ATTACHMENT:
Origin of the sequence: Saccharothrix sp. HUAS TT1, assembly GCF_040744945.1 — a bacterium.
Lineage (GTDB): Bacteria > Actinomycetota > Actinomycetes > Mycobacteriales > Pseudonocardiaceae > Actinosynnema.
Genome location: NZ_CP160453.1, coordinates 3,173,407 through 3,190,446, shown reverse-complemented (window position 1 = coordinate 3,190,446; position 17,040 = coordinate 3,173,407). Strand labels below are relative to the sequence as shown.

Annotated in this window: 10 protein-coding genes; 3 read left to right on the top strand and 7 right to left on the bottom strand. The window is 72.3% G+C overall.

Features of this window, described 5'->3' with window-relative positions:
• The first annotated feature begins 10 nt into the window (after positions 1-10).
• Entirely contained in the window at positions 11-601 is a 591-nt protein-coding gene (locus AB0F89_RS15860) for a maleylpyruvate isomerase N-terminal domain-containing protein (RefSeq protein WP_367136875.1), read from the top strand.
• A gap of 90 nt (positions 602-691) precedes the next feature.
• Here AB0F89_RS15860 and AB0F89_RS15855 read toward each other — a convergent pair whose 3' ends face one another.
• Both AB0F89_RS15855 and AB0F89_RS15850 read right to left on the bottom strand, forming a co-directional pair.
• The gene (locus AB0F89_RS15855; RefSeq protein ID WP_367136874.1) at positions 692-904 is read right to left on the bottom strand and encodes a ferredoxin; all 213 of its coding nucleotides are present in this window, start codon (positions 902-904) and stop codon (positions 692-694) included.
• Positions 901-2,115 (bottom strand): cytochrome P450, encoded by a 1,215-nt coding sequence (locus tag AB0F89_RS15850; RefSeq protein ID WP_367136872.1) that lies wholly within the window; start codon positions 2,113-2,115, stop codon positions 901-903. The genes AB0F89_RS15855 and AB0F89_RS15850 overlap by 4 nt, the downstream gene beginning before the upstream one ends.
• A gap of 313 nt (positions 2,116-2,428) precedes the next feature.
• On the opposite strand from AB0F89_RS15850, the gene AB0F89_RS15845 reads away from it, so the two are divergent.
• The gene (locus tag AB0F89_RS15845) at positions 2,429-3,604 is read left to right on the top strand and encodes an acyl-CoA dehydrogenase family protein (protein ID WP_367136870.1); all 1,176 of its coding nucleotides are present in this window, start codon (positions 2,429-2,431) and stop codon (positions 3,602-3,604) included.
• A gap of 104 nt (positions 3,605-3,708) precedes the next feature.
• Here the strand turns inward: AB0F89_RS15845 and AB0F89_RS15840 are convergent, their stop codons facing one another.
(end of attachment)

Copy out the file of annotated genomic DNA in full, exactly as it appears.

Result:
Origin of the sequence: Saccharothrix sp. HUAS TT1, assembly GCF_040744945.1 — a bacterium.
Lineage (GTDB): Bacteria > Actinomycetota > Actinomycetes > Mycobacteriales > Pseudonocardiaceae > Actinosynnema.
Genome location: NZ_CP160453.1, coordinates 3,173,407 through 3,190,446, shown reverse-complemented (window position 1 = coordinate 3,190,446; position 17,040 = coordinate 3,173,407). Strand labels below are relative to the sequence as shown.

Annotated in this window: 10 protein-coding genes; 3 read left to right on the top strand and 7 right to left on the bottom strand. The window is 72.3% G+C overall.

Features of this window, described 5'->3' with window-relative positions:
• The first annotated feature begins 10 nt into the window (after positions 1-10).
• Entirely contained in the window at positions 11-601 is a 591-nt protein-coding gene (locus AB0F89_RS15860) for a maleylpyruvate isomerase N-terminal domain-containing protein (RefSeq protein WP_367136875.1), read from the top strand.
• A gap of 90 nt (positions 602-691) precedes the next feature.
• Here AB0F89_RS15860 and AB0F89_RS15855 read toward each other — a convergent pair whose 3' ends face one another.
• Both AB0F89_RS15855 and AB0F89_RS15850 read right to left on the bottom strand, forming a co-directional pair.
• The gene (locus AB0F89_RS15855; RefSeq protein ID WP_367136874.1) at positions 692-904 is read right to left on the bottom strand and encodes a ferredoxin; all 213 of its coding nucleotides are present in this window, start codon (positions 902-904) and stop codon (positions 692-694) included.
• Positions 901-2,115 (bottom strand): cytochrome P450, encoded by a 1,215-nt coding sequence (locus tag AB0F89_RS15850; RefSeq protein ID WP_367136872.1) that lies wholly within the window; start codon positions 2,113-2,115, stop codon positions 901-903. The genes AB0F89_RS15855 and AB0F89_RS15850 overlap by 4 nt, the downstream gene beginning before the upstream one ends.
• A gap of 313 nt (positions 2,116-2,428) precedes the next feature.
• On the opposite strand from AB0F89_RS15850, the gene AB0F89_RS15845 reads away from it, so the two are divergent.
• The gene (locus tag AB0F89_RS15845) at positions 2,429-3,604 is read left to right on the top strand and encodes an acyl-CoA dehydrogenase family protein (protein ID WP_367136870.1); all 1,176 of its coding nucleotides are present in this window, start codon (positions 2,429-2,431) and stop codon (positions 3,602-3,604) included.
• A gap of 104 nt (positions 3,605-3,708) precedes the next feature.
• Here the strand turns inward: AB0F89_RS15845 and AB0F89_RS15840 are convergent, their stop codons facing one another.